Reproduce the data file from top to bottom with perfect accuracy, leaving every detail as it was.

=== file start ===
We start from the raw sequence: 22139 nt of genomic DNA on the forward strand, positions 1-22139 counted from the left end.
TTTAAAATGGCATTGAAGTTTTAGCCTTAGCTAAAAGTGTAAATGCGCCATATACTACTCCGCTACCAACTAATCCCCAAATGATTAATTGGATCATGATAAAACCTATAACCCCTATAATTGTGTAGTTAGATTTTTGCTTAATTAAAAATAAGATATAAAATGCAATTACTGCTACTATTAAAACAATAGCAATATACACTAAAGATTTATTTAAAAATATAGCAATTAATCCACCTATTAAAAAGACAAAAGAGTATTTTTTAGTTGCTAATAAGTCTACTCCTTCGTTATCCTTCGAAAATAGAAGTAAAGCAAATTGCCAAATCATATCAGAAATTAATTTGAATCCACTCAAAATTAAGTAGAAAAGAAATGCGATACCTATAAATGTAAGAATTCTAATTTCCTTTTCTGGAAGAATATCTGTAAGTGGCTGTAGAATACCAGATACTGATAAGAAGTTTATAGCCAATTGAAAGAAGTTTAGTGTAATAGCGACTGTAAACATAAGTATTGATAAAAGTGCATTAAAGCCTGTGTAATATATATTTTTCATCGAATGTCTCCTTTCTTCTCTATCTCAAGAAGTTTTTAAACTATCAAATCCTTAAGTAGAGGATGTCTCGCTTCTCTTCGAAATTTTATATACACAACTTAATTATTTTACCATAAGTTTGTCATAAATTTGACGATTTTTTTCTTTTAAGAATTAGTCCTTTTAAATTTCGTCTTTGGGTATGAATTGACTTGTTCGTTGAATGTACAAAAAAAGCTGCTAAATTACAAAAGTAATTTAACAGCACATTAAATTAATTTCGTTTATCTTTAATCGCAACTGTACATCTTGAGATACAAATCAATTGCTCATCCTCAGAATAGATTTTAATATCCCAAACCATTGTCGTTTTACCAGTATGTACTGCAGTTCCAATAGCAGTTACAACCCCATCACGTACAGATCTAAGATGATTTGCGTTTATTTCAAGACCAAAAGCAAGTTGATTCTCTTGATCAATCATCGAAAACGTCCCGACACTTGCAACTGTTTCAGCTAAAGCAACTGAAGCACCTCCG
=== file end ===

We start from the raw sequence: 22139 nt of genomic DNA on the forward strand, positions 1-22139 counted from the left end.
TTTAAAATGGCATTGAAGTTTTAGCCTTAGCTAAAAGTGTAAATGCGCCATATACTACTCCGCTACCAACTAATCCCCAAATGATTAATTGGATCATGATAAAACCTATAACCCCTATAATTGTGTAGTTAGATTTTTGCTTAATTAAAAATAAGATATAAAATGCAATTACTGCTACTATTAAAACAATAGCAATATACACTAAAGATTTATTTAAAAATATAGCAATTAATCCACCTATTAAAAAGACAAAAGAGTATTTTTTAGTTGCTAATAAGTCTACTCCTTCGTTATCCTTCGAAAATAGAAGTAAAGCAAATTGCCAAATCATATCAGAAATTAATTTGAATCCACTCAAAATTAAGTAGAAAAGAAATGCGATACCTATAAATGTAAGAATTCTAATTTCCTTTTCTGGAAGAATATCTGTAAGTGGCTGTAGAATACCAGATACTGATAAGAAGTTTATAGCCAATTGAAAGAAGTTTAGTGTAATAGCGACTGTAAACATAAGTATTGATAAAAGTGCATTAAAGCCTGTGTAATATATATTTTTCATCGAATGTCTCCTTTCTTCTCTATCTCAAGAAGTTTTTAAACTATCAAATCCTTAAGTAGAGGATGTCTCGCTTCTCTTCGAAATTTTATATACACAACTTAATTATTTTACCATAAGTTTGTCATAAATTTGACGATTTTTTTCTTTTAAGAATTAGTCCTTTTAAATTTCGTCTTTGGGTATGAATTGACTTGTTCGTTGAATGTACAAAAAAAGCTGCTAAATTACAAAAGTAATTTAACAGCACATTAAATTAATTTCGTTTATCTTTAATCGCAACTGTACATCTTGAGATACAAATCAATTGCTCATCCTCAGAATAGATTTTAATATCCCAAACCATTGTCGTTTTACCAGTATGTACTGCAGTTCCAATAGCAGTTACAACCCCATCACGTACAGATCTAAGATGATTTGCGTTTATTTCAAGACCAAAAGCAAGTTGATTCTCTTGATCAATCATCGAAAACGTCCCGACACTTGCAACTGTTTCAGCTAAAGCAACTGAAGCACCTCCG